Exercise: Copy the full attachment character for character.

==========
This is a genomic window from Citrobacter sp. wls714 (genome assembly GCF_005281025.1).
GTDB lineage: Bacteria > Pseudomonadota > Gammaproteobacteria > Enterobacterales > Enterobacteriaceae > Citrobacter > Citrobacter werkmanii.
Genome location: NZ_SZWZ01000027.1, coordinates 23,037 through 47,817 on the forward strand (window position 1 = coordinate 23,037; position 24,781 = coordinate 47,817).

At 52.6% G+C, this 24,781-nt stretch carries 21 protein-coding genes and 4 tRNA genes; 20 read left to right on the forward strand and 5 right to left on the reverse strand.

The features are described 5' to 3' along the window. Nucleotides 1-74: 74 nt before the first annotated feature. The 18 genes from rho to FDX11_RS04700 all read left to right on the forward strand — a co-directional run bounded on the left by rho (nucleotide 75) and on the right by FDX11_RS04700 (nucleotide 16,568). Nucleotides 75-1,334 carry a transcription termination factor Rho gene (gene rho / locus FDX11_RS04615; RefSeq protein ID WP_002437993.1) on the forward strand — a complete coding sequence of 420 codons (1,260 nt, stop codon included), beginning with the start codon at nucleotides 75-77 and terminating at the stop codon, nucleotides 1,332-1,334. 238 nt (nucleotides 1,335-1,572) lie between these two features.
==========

This is a genomic window from Citrobacter sp. wls714 (genome assembly GCF_005281025.1).
GTDB lineage: Bacteria > Pseudomonadota > Gammaproteobacteria > Enterobacterales > Enterobacteriaceae > Citrobacter > Citrobacter werkmanii.
Genome location: NZ_SZWZ01000027.1, coordinates 23,037 through 47,817 on the forward strand (window position 1 = coordinate 23,037; position 24,781 = coordinate 47,817).

At 52.6% G+C, this 24,781-nt stretch carries 21 protein-coding genes and 4 tRNA genes; 20 read left to right on the forward strand and 5 right to left on the reverse strand.

The features are described 5' to 3' along the window. Nucleotides 1-74: 74 nt before the first annotated feature. The 18 genes from rho to FDX11_RS04700 all read left to right on the forward strand — a co-directional run bounded on the left by rho (nucleotide 75) and on the right by FDX11_RS04700 (nucleotide 16,568). Nucleotides 75-1,334 carry a transcription termination factor Rho gene (gene rho / locus FDX11_RS04615; RefSeq protein ID WP_002437993.1) on the forward strand — a complete coding sequence of 420 codons (1,260 nt, stop codon included), beginning with the start codon at nucleotides 75-77 and terminating at the stop codon, nucleotides 1,332-1,334. 238 nt (nucleotides 1,335-1,572) lie between these two features.